A casino under construction in Yreka, Calif., could see a 22 percent revenue drop if the Coquille Indian Tribe places a video-gambling operation in Medford, an analysis obtained from the federal Bureau of Indian Affairs reveals.
Buster Atteberry, chairman of the Karuk Tribe, agrees the proposed Medford casino would have a detrimental effect on the tribe's business, which is expected to be heavily reliant on customers from Jackson County.
“We have to face the fact that the casino business is somewhat saturated,” Atteberry said.
In response to a public records request, the Mail Tribune received a copy of an administrative draft environmental impact statement from the BIA. The approximately 2,500-page document describes various analyses of the Coquille tribe’s casino proposal, including how it would affect revenue at surrounding casinos.
The Coquille tribe wants to build a casino called Cedars at Bear Creek along Highway 99 in south Medford. The tribe would convert the current Roxy Ann Lanes bowling alley and the former site of Kim's restaurant into a casino with 650 video gambling machines, but wouldn’t have many of the card games featured at other larger casinos in the state such as Seven Feathers in Canyonville.
The BIA document relies on various studies, many of which were prepared by consultants working for the Coquille tribe. One of the consultants, Global Market Advisors, projected the loss in revenue to other tribes if the Medford casino opened its doors in 2019.
According to the consulting firm, the Karuk Casino gaming revenues in Yreka would get the biggest hit at 21.9 percent, followed by the Klamath, Modoc and Yahooskin Tribes' Kla-Mo-Ya Casino in Chiloquin at 16.5 percent. The Cow Creek Tribe would see a revenue drop of 13.2 percent at Seven Feathers, according to the study.
But Michael Rondeau, the Cow Creeks' chief executive officer, said he believes the revenue losses are vastly underestimated in the BIA document, and his tribe’s own analysis projects closer to 50 percent.
“If half of our revenue is cut, it would put us into serious issues where we could default on our bonds,” he said.
The Coquille tribe’s rationale for building a Medford casino is to help make up for declining revenues at the tribe’s Mill Casino in the Coos Bay area. Also, the casino would be subject to flooding if a tsunami were to strike the coast, according to the Coquilles. Money generated from both the Medford and North Bend casino operations would help fund and expand tribal programs.
According to the BIA document, the Medford casino would generate about $32 million in revenue in 2019. By contrast, another option — to expand the Mill Casino — would generate $5 million in additional gaming revenue. The Medford casino is projected to draw 519,364 visitors annually, 90 percent of them from the Medford area.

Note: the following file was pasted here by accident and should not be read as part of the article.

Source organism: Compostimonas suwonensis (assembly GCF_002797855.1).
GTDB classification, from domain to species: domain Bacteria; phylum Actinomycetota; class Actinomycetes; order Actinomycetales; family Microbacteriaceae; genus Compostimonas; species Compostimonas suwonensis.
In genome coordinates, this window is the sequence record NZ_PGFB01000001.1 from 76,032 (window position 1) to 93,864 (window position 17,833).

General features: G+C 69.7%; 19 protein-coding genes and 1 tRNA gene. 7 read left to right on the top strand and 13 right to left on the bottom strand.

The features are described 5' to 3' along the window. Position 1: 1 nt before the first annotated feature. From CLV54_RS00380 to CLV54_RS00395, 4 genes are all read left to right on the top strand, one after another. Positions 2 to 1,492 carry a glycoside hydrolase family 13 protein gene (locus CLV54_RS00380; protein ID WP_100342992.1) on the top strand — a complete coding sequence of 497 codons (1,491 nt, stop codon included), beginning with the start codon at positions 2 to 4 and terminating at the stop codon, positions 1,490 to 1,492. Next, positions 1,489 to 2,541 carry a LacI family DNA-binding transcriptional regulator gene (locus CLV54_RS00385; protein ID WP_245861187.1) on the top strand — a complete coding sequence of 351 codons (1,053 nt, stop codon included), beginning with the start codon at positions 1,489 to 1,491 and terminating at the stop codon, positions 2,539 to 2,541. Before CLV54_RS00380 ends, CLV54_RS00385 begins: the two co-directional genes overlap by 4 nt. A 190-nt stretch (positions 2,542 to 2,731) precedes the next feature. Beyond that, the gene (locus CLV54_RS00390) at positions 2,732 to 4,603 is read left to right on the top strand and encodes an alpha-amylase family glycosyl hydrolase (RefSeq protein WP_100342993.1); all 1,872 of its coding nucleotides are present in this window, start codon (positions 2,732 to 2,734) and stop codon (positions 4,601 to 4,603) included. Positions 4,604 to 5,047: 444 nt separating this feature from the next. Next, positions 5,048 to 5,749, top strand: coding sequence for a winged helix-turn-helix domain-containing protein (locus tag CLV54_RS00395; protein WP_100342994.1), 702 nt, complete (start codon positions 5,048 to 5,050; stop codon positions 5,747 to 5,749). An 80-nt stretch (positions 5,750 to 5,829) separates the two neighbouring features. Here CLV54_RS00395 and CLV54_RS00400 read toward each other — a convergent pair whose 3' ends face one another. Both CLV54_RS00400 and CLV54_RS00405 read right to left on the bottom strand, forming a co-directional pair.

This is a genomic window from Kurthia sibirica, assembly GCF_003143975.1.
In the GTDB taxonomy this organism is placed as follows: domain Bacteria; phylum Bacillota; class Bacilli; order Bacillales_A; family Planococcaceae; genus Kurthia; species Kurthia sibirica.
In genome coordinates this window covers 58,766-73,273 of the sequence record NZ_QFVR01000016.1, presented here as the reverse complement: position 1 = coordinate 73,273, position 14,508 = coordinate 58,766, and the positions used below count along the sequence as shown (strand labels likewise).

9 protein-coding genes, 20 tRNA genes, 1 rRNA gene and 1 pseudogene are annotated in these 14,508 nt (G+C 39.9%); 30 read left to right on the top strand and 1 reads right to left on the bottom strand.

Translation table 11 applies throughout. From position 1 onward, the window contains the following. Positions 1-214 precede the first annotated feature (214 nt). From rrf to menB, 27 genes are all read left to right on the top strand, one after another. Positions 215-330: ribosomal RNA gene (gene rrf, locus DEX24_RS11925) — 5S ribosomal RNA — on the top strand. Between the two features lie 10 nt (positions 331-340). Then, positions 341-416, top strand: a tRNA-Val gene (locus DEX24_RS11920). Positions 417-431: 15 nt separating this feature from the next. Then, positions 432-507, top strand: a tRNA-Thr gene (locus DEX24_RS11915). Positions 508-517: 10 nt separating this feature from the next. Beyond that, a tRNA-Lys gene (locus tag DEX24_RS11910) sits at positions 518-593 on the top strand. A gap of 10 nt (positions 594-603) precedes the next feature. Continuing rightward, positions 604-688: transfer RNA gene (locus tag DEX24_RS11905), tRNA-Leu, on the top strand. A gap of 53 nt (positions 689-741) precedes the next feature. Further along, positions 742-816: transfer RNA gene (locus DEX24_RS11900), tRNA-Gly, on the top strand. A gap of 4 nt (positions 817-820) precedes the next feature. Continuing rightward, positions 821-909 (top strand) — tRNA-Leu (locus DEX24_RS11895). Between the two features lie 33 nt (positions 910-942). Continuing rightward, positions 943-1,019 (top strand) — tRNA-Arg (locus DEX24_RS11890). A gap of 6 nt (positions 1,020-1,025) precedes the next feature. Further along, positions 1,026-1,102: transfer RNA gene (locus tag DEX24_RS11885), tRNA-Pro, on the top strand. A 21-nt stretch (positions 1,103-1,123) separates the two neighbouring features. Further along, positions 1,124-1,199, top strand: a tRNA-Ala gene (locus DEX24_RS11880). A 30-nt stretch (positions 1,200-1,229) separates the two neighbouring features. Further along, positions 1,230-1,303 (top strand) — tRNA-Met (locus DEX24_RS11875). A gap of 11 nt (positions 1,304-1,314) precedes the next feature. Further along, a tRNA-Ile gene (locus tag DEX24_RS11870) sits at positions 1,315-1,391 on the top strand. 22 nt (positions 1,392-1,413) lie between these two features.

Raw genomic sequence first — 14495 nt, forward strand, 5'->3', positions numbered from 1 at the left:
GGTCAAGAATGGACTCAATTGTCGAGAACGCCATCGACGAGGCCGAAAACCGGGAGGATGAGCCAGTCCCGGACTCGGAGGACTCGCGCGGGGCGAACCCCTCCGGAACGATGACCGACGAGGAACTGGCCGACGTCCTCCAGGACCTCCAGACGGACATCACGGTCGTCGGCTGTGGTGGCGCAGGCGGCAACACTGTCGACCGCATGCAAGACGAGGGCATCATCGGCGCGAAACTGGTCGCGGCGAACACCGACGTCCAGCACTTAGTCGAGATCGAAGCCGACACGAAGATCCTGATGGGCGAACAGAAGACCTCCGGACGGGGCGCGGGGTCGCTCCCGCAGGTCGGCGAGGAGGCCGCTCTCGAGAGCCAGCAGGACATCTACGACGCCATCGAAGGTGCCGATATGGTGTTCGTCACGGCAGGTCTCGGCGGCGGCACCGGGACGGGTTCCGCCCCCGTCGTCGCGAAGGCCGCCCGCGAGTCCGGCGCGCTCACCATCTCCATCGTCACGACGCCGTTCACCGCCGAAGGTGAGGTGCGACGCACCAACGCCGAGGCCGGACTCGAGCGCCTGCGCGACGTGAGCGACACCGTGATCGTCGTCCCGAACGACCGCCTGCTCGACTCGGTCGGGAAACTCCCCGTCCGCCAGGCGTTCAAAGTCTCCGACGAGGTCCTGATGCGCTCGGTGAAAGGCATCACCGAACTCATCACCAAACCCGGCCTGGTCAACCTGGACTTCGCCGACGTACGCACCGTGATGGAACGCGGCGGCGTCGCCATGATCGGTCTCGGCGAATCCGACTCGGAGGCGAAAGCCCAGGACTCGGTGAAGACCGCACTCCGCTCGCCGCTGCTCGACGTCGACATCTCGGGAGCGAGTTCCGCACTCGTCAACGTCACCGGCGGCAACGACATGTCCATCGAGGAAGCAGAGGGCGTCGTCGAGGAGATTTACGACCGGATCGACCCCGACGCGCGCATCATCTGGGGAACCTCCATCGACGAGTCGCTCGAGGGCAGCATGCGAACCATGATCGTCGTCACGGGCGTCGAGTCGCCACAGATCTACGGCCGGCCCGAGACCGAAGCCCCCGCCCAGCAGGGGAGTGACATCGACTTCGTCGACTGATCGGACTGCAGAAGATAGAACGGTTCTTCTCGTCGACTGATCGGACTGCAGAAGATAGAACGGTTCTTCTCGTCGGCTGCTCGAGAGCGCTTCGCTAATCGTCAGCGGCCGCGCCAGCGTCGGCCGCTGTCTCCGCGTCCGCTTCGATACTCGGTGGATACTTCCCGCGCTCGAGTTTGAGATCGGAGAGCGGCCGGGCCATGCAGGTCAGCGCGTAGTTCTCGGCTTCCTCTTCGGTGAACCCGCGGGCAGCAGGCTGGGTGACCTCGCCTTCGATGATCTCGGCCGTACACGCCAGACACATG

Direct and indirect salaries at the casino would amount to $7.3 million annually. The casino would employ 216 full-time workers.
In the BIA document, various options are considered for the casino, including expansion of The Mill Casino, as well as a location off North Phoenix Road outside Phoenix. One option includes development of an onsite water supply and wastewater treatment plant at the South Pacific Highway location. An option also being considered is to not build a casino. The preferred option, according to the BIA document, is to build the casino at the south Medford location using municipal water and municipal sewer systems.
Atteberry said that when his tribe first planned for the Yreka casino, the Coquille tribe hadn’t announced plans to build a casino in Medford. As a result, he said, his tribe had to undertake new studies to make sure the Yreka casino could adapt to competition from the north.
Brenda Meade, chairwoman of the Coquille tribe, said she agreed that a casino in Medford would cut into the revenues of surrounding casinos.
“Do I think there will be effects on other folks? Yes, but I don’t know how to quantify that,” she said.
On the other hand, she said, no one appears concerned about the impact on The Mill Casino from a new gaming operation that opened last year a few miles away in Coos Bay — known as Three Rivers Casino Coos Bay.
“We welcomed the Coos tribe opening in Coos Bay, but it has affected us,” she said.
Meade said every tribe has to make its own business decisions in order to survive and bring in enough revenues for programs to support its tribal members.
Meade said she isn’t sure why Medford and Jackson County don’t support the casino idea, particularly if it creates local jobs and pumps money into the local economy.
“This project is going to be really cool for Medford,” she said. “I’m not sure what the hate is, for sure. I’m not seeing that in mainstream Medford, other than the well-funded opposition from Cow Creek.”
She said concerns about impacts on law enforcement and other agencies aren’t justified.
“The police get more calls from the Walmart in Coos Bay than the casino,” she said.
Meade said the Bureau of Indian Affairs process is extensive and ultimately will address issues raised by local agencies.
Rondeau said allowing the Coquilles to build a casino in Medford would amount to a radical change in policy that would set in motion the proliferation of casinos throughout the state.
He said the change would overturn a well-grounded policy of one casino per reservation, noting the Medford proposal isn’t on reservation land but only in the Coquilles' service area.
Rondeau said that if the Coquilles are successful in Medford, it could open the door for the tribe to place casinos in any of their service areas, including Ashland, Canyonville, Roseburg, Eugene and Florence.
“The saturation of gaming would be bad for everyone,” Rondeau said.